Link between high cholesterol and heart disease inconsistent, scientists say

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Challenging the scientific consensus

After decades of “scientific consensus”, in recent years a series of research question the causality between hypercholesterolemia and cardiovascular disease.

For example, we now know that Too much “good cholesterol” more than doubles the death ratewhile, on the other hand, the the “bad cholesterol” depends on the composition specific to this lipoprotein.

New research supports these questions, revealing that the link between ‘bad cholesterol’ (LDL-C) and events such as heart attacks and strokes may not be as strong as previously thought. .

Published in the famous JAMA internal medicineresearch questions the effectiveness of statins when prescribed for the purpose of lowering LDL-C and, by an alleged consequence, reducing the risk of cardiovascular disease (CVD).

Questioning statins

Previous research suggested that using statins to lower LDL-C would have a positive effect on health outcomes, and this was quickly reflected in expert recommendations and guidelines for CVD prevention ( cardiovascular illnesses). As a result, statins are now commonly prescribed by doctors as a preventive measure.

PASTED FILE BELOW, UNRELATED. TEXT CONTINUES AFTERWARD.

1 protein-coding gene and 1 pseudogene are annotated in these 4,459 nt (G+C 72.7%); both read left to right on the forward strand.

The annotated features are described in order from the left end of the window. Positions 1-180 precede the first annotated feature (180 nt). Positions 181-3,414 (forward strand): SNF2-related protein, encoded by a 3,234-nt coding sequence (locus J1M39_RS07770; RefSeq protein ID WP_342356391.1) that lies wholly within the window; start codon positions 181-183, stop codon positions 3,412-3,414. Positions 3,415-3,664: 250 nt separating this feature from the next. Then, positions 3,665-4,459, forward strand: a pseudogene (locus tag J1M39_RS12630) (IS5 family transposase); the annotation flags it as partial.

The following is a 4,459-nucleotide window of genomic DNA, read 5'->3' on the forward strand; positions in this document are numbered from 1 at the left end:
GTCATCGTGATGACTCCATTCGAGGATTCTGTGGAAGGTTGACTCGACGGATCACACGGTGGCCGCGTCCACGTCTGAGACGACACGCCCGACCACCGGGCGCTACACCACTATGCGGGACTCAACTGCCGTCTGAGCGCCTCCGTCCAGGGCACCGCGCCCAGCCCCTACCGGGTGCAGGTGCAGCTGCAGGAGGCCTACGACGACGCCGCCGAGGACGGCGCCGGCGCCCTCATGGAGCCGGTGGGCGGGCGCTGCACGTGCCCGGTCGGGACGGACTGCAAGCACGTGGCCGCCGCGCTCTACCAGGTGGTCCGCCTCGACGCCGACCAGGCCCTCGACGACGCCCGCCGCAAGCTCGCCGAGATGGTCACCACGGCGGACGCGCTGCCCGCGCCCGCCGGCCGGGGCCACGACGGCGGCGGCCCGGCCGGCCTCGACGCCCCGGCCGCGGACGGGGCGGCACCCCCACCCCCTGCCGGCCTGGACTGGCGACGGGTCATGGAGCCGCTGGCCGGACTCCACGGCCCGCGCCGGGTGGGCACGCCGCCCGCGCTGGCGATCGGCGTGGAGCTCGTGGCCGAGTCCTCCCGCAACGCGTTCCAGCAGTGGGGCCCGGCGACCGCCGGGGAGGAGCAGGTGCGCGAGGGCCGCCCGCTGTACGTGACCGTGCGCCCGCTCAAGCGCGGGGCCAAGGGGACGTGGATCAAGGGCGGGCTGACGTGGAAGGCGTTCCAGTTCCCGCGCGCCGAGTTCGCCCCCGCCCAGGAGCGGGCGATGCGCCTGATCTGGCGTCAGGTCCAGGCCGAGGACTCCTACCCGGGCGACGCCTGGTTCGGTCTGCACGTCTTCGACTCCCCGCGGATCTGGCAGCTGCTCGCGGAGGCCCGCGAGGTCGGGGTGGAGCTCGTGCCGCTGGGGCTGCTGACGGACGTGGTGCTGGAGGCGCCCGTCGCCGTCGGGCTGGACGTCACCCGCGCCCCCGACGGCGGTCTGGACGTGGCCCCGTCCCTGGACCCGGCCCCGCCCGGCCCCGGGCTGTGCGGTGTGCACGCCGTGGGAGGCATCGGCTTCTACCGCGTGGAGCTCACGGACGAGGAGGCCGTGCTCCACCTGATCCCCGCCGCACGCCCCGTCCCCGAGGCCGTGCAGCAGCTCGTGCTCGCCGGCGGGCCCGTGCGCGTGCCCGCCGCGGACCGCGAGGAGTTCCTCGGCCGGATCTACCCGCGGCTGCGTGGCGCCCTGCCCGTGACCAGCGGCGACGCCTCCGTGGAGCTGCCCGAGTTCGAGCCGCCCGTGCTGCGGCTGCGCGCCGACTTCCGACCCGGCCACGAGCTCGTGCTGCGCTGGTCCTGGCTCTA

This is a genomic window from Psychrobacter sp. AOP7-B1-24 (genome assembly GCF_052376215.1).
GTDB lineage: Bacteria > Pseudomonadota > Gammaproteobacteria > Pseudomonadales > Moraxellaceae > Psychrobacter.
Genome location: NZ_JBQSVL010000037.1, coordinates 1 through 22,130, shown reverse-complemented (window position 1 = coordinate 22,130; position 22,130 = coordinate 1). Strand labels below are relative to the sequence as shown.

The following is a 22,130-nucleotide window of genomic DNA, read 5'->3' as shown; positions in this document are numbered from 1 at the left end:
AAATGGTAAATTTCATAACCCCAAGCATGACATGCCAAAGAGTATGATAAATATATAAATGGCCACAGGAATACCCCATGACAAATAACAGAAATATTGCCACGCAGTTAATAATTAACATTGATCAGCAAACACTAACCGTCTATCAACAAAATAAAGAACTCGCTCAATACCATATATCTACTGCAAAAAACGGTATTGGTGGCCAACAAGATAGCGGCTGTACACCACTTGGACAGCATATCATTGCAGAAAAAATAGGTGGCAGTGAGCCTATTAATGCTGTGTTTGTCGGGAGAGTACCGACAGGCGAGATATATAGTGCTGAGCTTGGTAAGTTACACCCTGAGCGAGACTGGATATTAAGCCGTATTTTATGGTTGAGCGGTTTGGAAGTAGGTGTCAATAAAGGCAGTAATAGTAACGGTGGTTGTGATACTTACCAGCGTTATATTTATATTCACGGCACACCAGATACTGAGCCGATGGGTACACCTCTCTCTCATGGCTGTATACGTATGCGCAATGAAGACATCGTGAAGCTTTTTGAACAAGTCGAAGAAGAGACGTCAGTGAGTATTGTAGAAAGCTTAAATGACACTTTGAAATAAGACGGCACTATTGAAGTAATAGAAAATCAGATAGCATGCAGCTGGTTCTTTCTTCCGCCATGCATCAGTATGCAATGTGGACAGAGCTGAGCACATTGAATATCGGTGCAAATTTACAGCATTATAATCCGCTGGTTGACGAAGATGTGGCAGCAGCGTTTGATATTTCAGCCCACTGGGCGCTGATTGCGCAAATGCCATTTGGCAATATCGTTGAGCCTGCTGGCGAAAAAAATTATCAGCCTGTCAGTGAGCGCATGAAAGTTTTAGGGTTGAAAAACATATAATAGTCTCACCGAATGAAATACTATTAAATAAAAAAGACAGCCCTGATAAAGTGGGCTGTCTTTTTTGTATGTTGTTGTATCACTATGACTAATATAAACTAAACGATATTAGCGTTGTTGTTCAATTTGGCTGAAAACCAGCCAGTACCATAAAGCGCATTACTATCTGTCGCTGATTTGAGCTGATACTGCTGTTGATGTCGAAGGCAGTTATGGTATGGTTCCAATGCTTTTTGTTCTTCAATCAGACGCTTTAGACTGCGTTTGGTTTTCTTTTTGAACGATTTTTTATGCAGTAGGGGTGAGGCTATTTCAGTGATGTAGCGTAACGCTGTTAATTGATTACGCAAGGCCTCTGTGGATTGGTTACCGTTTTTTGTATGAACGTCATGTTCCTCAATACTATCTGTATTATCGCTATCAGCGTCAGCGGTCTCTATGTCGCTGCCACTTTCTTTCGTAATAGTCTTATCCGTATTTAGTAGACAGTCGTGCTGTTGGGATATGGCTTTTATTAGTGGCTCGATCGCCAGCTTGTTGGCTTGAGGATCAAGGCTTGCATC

The new findings contradict this theory, revealing that this relationship is not as strong as was concluded from this initial research.

Instead, research has shown that lowering LDL-C using statins has had an inconsistent and inconclusive impact on cardiovascular disease such as myocardial infarction, stroke, and all mortality. combined causes.

Additionally, the overall benefit of taking statins may be small and vary depending on an individual’s personal risk factors.

“The message has long been that lowering cholesterol lowers the risk of heart disease and that statins help achieve this. However, our research indicates that in reality the benefits of taking statins are varied and can be quite modest. “, summarized Paula Byrne, of the RCSI. University (Ireland), which conducted the research with a team from Australia, Denmark and the United States.

The researchers recommend that this updated information be communicated to patients by their physicians and that clinical guidelines and policies be updated to reflect current scientific knowledge.

Check with the scientific article:

Item: Assessing the Association Between Low-Density Lipoprotein Cholesterol Reduction and the Relative and Absolute Effects of Statin Treatment
Authors: Paula Byrne, Maryanne Demasi, Mark Jones, Susan M. Smith, Kirsty K. O’Brien, Robert DuBroff
Publication: JAMA Internal Medicine
DOI: 10.1001/jamainternmed.2022.0134

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